|Christian P. Koop|
In December 2012, I wrote an article titled “Battery Management for Emergency Vehicles” that was basically about charging systems and how important it is to keep batteries properly charged and maintained in emergency response vehicles (ERVs).
I also briefly talked about an alternative method to aid in charging a battery bank that is very efficient – solar panels. Solar panel technology has improved greatly and has become more affordable over the past few years. Its use in helping to keep battery banks fully charged is invaluable, particularly for ERVs that are relied on to start without fail for emergencies. I will delve more into solar panels in this article. But before I do, I will explain the different types of batteries available; how they differ; and, most importantly, how solar panels not only can help keep them properly charged but also can extend their lives and improve the bottom line of any organization that recognizes how important and beneficial they can be and puts them to use.
Battery technology has evolved over the years. But before I mention the different automotive and heavy-duty types available today, I must give credit to the inventor of the storage battery. Allesandro Volta invented the first modern dry storage battery in 1796. The first batteries may have actually been used as far back as 250 BC. A French physicist, Gaston Plante, invented the first wet lead acid storage battery in 1860, which paved the way for the development of automotive charging systems because the dry-type storage batteries first used in the early automobiles could not be recharged. Battery technology has changed and improved significantly over the years. The lead acid storage battery has evolved into several types.
Today there are two types of lead acid (LA) batteries: starting (aka cranking) and deep cycle. Under these two LA battery types there are three subcategories: wet cell (flooded), gel cell, and absorbed glass matt (AGM). Of these three, the wet cell is available in serviceable and maintenance-free versions, or they are sealed and filled with electrolyte. Electrolyte is a mix of water and sulfuric acid that provides the path for the chemical reaction that takes place between the lead and lead dioxide plates in the battery to produce electricity.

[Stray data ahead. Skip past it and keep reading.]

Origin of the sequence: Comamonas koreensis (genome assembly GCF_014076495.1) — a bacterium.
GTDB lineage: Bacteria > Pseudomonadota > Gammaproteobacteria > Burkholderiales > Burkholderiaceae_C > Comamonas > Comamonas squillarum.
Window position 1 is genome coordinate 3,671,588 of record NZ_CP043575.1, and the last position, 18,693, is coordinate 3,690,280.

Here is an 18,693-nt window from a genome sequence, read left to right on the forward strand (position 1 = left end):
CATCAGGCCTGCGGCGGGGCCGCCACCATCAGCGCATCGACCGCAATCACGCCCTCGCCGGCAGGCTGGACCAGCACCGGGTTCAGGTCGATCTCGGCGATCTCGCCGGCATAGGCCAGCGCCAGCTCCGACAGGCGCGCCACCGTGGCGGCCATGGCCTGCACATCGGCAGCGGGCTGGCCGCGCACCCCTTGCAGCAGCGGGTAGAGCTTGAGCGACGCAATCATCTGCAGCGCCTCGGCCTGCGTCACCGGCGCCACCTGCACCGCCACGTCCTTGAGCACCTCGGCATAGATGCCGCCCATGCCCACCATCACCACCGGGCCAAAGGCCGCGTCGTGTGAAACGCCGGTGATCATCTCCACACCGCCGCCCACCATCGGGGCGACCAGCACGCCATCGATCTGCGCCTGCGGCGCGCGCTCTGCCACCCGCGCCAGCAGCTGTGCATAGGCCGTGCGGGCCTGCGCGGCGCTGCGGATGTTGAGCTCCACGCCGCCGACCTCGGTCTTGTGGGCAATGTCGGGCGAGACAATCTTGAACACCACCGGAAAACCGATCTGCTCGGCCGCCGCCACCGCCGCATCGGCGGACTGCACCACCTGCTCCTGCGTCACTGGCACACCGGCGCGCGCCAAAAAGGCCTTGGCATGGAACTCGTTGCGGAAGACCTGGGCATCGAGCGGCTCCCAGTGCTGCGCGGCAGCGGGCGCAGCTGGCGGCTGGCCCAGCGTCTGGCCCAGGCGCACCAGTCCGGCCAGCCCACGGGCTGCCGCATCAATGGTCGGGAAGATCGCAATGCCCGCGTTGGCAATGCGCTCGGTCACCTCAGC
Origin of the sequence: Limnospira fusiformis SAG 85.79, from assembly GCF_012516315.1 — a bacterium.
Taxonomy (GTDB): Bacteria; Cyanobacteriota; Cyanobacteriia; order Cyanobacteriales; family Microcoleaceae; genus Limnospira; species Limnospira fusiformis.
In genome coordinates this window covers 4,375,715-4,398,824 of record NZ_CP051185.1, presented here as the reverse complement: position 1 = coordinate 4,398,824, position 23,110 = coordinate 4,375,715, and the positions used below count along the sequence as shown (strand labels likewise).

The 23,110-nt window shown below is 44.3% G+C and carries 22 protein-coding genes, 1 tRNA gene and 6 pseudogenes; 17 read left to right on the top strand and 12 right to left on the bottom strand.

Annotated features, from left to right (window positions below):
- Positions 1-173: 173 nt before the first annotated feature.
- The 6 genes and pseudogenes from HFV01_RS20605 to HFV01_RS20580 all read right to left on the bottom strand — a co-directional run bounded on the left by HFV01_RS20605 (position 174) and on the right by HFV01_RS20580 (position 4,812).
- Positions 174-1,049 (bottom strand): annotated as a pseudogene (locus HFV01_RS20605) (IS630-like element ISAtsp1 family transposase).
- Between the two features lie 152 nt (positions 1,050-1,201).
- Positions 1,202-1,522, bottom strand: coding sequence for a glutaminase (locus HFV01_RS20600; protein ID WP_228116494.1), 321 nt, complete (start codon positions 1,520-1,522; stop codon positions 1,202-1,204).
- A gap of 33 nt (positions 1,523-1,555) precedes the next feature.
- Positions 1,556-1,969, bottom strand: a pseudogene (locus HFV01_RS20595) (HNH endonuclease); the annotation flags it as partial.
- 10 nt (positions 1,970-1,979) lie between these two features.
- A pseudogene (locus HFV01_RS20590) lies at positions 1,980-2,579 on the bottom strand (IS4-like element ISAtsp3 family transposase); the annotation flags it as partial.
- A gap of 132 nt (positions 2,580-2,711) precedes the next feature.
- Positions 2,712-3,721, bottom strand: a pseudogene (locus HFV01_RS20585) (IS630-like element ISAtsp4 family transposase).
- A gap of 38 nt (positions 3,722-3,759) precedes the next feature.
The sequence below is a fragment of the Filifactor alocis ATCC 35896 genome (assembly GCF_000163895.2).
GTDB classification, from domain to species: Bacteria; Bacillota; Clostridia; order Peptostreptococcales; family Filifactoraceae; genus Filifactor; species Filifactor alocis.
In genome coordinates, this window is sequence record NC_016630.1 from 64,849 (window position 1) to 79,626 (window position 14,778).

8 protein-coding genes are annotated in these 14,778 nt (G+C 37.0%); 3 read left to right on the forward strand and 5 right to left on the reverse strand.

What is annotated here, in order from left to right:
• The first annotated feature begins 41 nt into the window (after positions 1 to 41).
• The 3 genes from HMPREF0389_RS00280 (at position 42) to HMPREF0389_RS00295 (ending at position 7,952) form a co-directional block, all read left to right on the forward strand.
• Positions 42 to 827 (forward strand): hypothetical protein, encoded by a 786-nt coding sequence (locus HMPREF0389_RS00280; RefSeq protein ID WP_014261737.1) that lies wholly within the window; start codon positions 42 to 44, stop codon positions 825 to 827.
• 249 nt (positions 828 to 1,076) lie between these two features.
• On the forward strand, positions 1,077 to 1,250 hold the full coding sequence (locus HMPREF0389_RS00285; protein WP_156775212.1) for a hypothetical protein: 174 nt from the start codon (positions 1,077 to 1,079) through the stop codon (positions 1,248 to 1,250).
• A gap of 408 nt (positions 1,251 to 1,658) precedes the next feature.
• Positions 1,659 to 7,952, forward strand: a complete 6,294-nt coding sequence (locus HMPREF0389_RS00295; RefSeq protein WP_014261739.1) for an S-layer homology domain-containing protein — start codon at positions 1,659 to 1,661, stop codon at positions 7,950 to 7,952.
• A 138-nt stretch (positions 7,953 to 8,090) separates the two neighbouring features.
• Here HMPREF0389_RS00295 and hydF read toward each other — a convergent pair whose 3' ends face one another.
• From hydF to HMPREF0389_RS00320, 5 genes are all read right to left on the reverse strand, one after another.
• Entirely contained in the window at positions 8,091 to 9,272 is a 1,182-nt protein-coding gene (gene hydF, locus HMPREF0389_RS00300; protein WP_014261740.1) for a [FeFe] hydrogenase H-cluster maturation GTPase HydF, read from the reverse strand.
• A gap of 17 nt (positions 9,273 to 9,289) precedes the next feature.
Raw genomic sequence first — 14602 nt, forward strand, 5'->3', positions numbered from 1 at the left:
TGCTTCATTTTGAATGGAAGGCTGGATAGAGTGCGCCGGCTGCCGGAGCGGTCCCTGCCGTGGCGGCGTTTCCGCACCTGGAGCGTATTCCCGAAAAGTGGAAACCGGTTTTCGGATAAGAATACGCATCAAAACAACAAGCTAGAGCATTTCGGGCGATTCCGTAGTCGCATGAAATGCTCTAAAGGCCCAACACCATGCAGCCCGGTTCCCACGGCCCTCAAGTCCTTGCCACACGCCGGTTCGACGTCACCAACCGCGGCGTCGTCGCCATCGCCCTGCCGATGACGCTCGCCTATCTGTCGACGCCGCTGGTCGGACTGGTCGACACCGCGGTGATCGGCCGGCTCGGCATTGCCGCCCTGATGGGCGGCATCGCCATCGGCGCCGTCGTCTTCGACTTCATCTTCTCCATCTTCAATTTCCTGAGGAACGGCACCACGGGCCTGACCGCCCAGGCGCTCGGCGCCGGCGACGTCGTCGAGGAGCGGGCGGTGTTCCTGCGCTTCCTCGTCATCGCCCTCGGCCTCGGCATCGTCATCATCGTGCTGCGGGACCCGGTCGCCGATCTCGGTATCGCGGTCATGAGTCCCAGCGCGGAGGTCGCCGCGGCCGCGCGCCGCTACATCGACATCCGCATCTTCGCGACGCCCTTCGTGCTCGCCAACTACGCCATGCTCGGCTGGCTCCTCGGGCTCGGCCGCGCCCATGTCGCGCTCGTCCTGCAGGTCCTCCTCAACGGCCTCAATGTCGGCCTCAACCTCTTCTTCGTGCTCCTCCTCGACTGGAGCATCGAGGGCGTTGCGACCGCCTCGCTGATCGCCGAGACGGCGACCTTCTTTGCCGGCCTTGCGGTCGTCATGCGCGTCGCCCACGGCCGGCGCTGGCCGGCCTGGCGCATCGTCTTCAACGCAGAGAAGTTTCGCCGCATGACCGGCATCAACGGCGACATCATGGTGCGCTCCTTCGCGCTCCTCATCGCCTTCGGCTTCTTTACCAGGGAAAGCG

The starting battery is the one most commonly used with ERVs and has more and thinner plates to provide high amperage very quickly for starting. The deep cycle has thicker plates to provide current over longer periods of time, although it cannot provide as much instant energy as the starting battery. Gel batteries have a nonliquid jelly type of electrolyte because silica has been added to the electrolyte. Because of this, they can be mounted in many positions. Gel batteries are designed for deep-cycle applications and typically need a reduced voltage to recharge. AGM batteries are considered dual-purpose or a cross between cranking and deep cycle. Although they have liquid electrolyte, it is suspended. Both the gel and AGM store well and do not sulfate as easily as the wet cell. Both cost much more than the wet cell and require different charge rates. Because of this, they may require specialty chargers. A cranking battery may only tolerate 10 heavy deep cycles before it kicks the bucket, while a deep cycle may be able to go 300 deep cycles.
Keeping Them Charged
In my past article, I compared batteries to a checking account. If you continuously withdraw money from your account without making timely deposits, you will go broke. The same is true about batteries: Taking out current without recharging will leave you with dead batteries. Even if you don’t kill them, you will damage the batteries and shorten their normal life spans. To better illustrate the point, someone in the industry once said, “Few batteries die a natural death – most are murdered!” Over time, this can cost an organization many thousands of unnecessarily wasted dollars.
Typically, most LA electrolyte batteries must be taken to about 14.4 volts before they are fully charged, and then the voltage has to taper off to no more than 13.4 volts to prevent gassing or boiling and eventual damage. AGM batteries need to be taken to 14.2 volts to fully charge and gel cell to 14.1 volts. This is why it is very important to use the correct type of charger for the batteries you are charging, or you can damage them. To maximize batteries’ lives, they have to be charged properly and not allowed to cycle below their normal charge voltage, which is approximately 2.11 volts per cell or 12.6 to 12.7 volts. It does not take much of a voltage drop for a battery to reach a 50 percent discharged state. A battery that has an open-circuit voltage across its terminals (no loads) of 12.2 volts has essentially been discharged to 50 percent. That is only about a half volt short of a full charge.